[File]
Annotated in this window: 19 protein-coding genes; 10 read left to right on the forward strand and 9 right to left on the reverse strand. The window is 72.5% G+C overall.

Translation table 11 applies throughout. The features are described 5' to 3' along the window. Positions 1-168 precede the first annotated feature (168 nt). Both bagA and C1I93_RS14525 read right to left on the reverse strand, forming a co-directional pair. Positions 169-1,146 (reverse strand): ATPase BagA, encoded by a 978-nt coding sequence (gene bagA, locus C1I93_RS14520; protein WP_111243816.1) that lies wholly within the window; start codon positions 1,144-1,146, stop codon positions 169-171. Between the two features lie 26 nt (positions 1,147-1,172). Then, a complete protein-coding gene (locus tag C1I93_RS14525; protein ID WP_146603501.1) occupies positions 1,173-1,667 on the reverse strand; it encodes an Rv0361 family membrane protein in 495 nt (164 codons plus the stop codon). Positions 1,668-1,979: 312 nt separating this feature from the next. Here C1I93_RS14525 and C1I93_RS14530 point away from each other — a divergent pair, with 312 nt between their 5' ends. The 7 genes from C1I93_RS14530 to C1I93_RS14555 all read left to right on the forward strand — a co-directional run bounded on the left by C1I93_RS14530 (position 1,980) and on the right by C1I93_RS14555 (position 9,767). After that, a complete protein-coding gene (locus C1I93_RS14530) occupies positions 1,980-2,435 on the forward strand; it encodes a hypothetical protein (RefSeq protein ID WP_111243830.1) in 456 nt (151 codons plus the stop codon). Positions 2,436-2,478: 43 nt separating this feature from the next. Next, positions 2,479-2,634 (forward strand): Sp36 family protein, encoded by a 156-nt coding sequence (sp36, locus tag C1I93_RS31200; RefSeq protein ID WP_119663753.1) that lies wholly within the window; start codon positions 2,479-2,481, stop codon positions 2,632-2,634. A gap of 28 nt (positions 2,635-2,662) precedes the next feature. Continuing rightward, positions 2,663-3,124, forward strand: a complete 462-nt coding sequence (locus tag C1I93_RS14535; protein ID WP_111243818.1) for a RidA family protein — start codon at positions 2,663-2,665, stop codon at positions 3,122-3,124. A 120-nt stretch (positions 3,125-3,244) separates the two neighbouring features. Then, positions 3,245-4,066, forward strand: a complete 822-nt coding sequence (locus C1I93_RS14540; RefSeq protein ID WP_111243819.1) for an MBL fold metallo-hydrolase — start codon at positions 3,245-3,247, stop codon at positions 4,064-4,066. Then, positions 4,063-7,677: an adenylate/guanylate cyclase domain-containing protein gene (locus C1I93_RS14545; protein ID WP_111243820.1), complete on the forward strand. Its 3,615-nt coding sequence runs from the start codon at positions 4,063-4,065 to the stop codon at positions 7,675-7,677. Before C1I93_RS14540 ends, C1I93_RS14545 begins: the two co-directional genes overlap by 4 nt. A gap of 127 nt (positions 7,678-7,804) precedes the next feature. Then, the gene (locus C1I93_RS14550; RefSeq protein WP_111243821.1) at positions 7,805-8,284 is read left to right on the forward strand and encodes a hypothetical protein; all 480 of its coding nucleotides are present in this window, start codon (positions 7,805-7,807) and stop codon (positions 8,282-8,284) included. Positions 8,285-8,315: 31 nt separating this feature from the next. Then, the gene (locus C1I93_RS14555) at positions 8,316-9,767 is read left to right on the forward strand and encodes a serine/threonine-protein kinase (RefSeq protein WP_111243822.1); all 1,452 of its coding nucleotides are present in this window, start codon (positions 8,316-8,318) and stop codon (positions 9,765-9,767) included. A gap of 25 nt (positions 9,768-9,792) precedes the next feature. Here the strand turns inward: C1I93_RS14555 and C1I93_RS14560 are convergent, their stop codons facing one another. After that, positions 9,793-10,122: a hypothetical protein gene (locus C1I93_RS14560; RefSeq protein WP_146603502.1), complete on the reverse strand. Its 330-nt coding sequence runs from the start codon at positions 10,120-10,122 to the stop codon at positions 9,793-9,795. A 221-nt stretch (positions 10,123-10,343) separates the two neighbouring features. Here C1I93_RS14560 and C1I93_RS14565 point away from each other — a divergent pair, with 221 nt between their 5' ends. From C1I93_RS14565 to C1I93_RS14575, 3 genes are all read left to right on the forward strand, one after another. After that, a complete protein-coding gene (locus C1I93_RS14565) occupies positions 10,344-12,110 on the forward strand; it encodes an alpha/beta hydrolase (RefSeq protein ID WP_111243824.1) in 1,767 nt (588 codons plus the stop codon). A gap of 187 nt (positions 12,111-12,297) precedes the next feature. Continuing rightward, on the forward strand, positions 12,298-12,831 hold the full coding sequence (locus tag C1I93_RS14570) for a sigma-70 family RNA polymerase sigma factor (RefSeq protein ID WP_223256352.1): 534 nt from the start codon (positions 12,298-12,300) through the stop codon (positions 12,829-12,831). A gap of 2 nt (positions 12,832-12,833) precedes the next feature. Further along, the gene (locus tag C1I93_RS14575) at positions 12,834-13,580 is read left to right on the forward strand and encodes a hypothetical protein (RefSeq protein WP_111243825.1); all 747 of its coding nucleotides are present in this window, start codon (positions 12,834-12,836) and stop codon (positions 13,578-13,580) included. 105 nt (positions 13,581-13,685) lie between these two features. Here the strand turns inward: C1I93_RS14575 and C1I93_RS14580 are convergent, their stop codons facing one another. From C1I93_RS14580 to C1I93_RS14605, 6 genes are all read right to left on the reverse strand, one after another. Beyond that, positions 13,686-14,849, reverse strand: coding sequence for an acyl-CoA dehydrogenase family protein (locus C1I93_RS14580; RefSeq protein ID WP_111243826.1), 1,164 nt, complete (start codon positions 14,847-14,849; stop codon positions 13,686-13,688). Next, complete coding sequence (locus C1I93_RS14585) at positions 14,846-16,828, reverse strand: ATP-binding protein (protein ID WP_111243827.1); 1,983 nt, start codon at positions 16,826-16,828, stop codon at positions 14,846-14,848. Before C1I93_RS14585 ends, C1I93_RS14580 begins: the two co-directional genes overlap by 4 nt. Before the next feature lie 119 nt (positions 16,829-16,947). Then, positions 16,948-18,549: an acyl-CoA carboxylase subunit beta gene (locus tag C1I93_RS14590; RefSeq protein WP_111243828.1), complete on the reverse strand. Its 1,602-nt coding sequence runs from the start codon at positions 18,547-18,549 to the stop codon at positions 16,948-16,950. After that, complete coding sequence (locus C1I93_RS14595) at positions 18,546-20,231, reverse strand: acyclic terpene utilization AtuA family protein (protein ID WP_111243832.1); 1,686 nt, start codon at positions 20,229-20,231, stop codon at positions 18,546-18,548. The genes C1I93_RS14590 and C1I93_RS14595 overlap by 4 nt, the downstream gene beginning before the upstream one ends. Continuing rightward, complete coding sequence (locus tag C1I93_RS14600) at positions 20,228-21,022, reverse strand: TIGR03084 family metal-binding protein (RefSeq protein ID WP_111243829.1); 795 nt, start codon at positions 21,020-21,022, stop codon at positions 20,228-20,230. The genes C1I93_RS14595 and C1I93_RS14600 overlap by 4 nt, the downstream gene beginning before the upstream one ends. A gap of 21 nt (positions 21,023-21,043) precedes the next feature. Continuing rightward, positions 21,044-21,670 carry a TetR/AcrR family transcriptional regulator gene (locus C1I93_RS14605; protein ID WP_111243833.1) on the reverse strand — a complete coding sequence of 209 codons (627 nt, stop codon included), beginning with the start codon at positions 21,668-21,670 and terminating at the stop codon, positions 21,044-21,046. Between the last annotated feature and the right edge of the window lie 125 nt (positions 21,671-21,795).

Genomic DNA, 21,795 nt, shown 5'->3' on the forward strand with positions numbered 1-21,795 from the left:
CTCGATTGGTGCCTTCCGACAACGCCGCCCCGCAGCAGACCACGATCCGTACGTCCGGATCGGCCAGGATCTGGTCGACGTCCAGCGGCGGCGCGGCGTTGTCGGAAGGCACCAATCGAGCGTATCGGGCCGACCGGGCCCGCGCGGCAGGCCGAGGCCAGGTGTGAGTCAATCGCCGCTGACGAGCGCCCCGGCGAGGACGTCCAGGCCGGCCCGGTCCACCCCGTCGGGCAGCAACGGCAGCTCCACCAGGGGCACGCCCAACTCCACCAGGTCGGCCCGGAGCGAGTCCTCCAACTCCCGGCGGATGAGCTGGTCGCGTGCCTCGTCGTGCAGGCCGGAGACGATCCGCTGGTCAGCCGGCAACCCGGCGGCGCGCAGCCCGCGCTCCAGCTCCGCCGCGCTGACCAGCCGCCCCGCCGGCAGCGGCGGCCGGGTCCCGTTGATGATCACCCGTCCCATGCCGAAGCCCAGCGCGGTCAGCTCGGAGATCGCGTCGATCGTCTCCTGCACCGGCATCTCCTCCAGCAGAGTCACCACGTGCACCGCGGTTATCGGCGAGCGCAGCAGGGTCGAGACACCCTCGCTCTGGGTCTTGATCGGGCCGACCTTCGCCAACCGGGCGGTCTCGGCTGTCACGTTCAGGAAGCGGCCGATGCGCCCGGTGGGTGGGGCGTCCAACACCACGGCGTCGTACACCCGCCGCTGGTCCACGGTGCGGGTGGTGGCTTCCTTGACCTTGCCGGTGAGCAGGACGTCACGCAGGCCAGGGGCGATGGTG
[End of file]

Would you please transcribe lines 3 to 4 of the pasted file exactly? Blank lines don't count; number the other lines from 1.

Genomic DNA, 21,795 nt, shown 5'->3' on the forward strand with positions numbered 1-21,795 from the left:
CTCGATTGGTGCCTTCCGACAACGCCGCCCCGCAGCAGACCACGATCCGTACGTCCGGATCGGCCAGGATCTGGTCGACGTCCAGCGGCGGCGCGGCGTTGTCGGAAGGCACCAATCGAGCGTATCGGGCCGACCGGGCCCGCGCGGCAGGCCGAGGCCAGGTGTGAGTCAATCGCCGCTGACGAGCGCCCCGGCGAGGACGTCCAGGCCGGCCCGGTCCACCCCGTCGGGCAGCAACGGCAGCTCCACCAGGGGCACGCCCAACTCCACCAGGTCGGCCCGGAGCGAGTCCTCCAACTCCCGGCGGATGAGCTGGTCGCGTGCCTCGTCGTGCAGGCCGGAGACGATCCGCTGGTCAGCCGGCAACCCGGCGGCGCGCAGCCCGCGCTCCAGCTCCGCCGCGCTGACCAGCCGCCCCGCCGGCAGCGGCGGCCGGGTCCCGTTGATGATCACCCGTCCCATGCCGAAGCCCAGCGCGGTCAGCTCGGAGATCGCGTCGATCGTCTCCTGCACCGGCATCTCCTCCAGCAGAGTCACCACGTGCACCGCGGTTATCGGCGAGCGCAGCAGGGTCGAGACACCCTCGCTCTGGGTCTTGATCGGGCCGACCTTCGCCAACCGGGCGGTCTCGGCTGTCACGTTCAGGAAGCGGCCGATGCGCCCGGTGGGTGGGGCGTCCAACACCACGGCGTCGTACACCCGCCGCTGGTCCACGGTGCGGGTGGTGGCTTCCTTGACCTTGCCGGTGAGCAGGACGTCACGCAGGCCAGGGGCGATGGTG